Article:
In my career, the biggest mistake I have seen lawyers make regarding their client’s criminal record is that after a deferred adjudication probation, that their record is clean.  Deferred adjudication is a type of probation where your case is dismissed if you are able to successfully finish your probation, so it is true that you do not have a conviction…BUT THE ARREST RECORD WILL BE VISIBLE TO EVERYONE FOR THE REST OF YOUR LIFE UNLESS YOU APPLY FOR A NON-DISCLOSURE!

In some cases, deferred adjudication is a great plea deal, but you have to understand collateral consequences of the guilty plea.  In my opinion, the biggest problem with deferred adjudication is the fact that the arrest (and the fact that you did probation) are visible on your record.  What that means, is that anytime you apply for a job or an apartment that they will be able to see that information too.  Anyone in a hiring position, and most apartments (schools, etc), understand that being placed on deferred adjudication means that you pled guilty.  Whether it is fair or not, they are going to hold that against you, and it is not going to end well.  Again, the remedy for this is calling me, and hiring me to help you get a non-disclosure.


What is a Non-Disclosure?

A non-disclosure is not an expunction.  It does not destroy all the records.  What is does do, is make the record not visible to the general public.  However, the government, governmental agencies, and law enforcement will still have access to the records.

The general public will not be able to see what they once had access to, thus making your life less stressful.

To be eligible for a non-disclosure, you must have finished your deferred adjudication probation.  Some misdemeanor cases are eligible immediately the day you finish probation, others have a two-year waiting period.  Additionally, depending on the county, different judges have different rules also.  Some judges refuse to grant non-disclosures on certain cases unless specific conditions are met (a waiting period, negative drug tests, etc).  If you have a specific question just feel free to call me at 713-222-2828.

There is a two-year waiting period on misdemeanors for the following charges:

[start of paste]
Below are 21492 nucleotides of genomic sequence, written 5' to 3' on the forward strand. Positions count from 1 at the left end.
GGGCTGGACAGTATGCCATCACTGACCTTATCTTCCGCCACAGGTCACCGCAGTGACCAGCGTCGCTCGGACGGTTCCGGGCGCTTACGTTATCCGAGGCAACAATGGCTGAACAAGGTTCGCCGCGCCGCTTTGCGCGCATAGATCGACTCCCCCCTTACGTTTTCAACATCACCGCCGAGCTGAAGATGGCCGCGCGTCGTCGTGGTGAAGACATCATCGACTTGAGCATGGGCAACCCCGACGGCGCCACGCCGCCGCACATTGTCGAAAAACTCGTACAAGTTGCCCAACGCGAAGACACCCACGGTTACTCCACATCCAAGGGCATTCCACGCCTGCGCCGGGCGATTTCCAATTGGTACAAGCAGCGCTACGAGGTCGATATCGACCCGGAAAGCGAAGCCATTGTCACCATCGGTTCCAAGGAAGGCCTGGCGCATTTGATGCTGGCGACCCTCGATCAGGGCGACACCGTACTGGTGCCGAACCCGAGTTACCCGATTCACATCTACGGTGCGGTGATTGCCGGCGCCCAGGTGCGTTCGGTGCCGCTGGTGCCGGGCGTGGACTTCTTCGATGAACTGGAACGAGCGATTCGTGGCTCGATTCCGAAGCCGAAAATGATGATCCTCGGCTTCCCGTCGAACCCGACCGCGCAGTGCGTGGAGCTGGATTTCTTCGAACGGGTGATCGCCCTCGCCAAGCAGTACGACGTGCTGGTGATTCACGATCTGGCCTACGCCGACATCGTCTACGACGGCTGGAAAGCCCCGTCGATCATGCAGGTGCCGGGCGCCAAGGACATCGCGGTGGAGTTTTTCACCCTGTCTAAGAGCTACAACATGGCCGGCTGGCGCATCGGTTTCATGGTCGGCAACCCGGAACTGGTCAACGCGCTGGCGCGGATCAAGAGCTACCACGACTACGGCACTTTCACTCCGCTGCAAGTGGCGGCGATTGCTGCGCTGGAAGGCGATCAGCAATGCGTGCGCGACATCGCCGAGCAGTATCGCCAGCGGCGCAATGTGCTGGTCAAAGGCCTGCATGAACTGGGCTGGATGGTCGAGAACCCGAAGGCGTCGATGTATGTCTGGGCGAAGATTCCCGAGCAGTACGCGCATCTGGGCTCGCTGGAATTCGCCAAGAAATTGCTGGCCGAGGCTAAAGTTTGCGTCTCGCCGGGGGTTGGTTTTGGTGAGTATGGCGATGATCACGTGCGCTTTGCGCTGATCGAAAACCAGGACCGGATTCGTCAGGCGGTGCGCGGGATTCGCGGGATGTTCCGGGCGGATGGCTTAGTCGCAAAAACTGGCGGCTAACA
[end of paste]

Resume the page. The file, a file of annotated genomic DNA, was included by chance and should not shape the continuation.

• Abuse of Corpse
  • Advertising for Placement of a Child
  • Assault
  • Attack on Assistance Animal
  • Certain Bond Violations in Family Violence Cases
  • Cockfighting
  • Cruelty to Animals
  • Destruction of Flag
  • Discharge of Firearm in Municipality having over 100,000
  • Disorderly Conduct
  • Disrupting Meeting or Procession
  • Dogfighting
  • Electronic Transmission of Certain Visual Material Depicting Minor
  • Enticing a Child
  • False Alarm or Report
  • Funeral Service Disruption
  • Harassment
  • Harboring a Runaway
  • Hoax Bombs
  • Illumination of Aircraft by Intense Light (Laser)
  • Indecent Exposure
  • Interference with Emergency Call
  • Making Firearm Accessible to Minor
  • Obscene Display or Distribution
  • Obstruction of a Highway
  • Possession of a Prohibited Weapon
  • Promotion of Prostitution
  • Prostitution
  • Public Lewdness
  • Riot
  • Sale, Distribution, or Display of Harmful Material to Minor
  • Silent or Abusive 911 Calls
  • Unlawful Carrying of a Weapon
  • Unlawful Disclosure of Intimate Visual Material
  • Unlawful Restraint
  • Unlawful Transfer of Certain Weapons
  • Voyeurism

Felony cases are different.  On felony cases (if you are eligible), there is a five-year waiting period.  What that means, is that from the day you get off of deferred adjudication, you have to wait a full five years until you are eligible to apply for a non-disclosure.

You may have noticed above I typed “If you are eligible”.  There are some cases that are not eligible for non-disclosures.

You are not eligible if you have been previously convicted or placed on probation for any of the following crimes:

  • Abandoning or endangering a child
  • Aggravated kidnapping
  • Aggravated sexual assault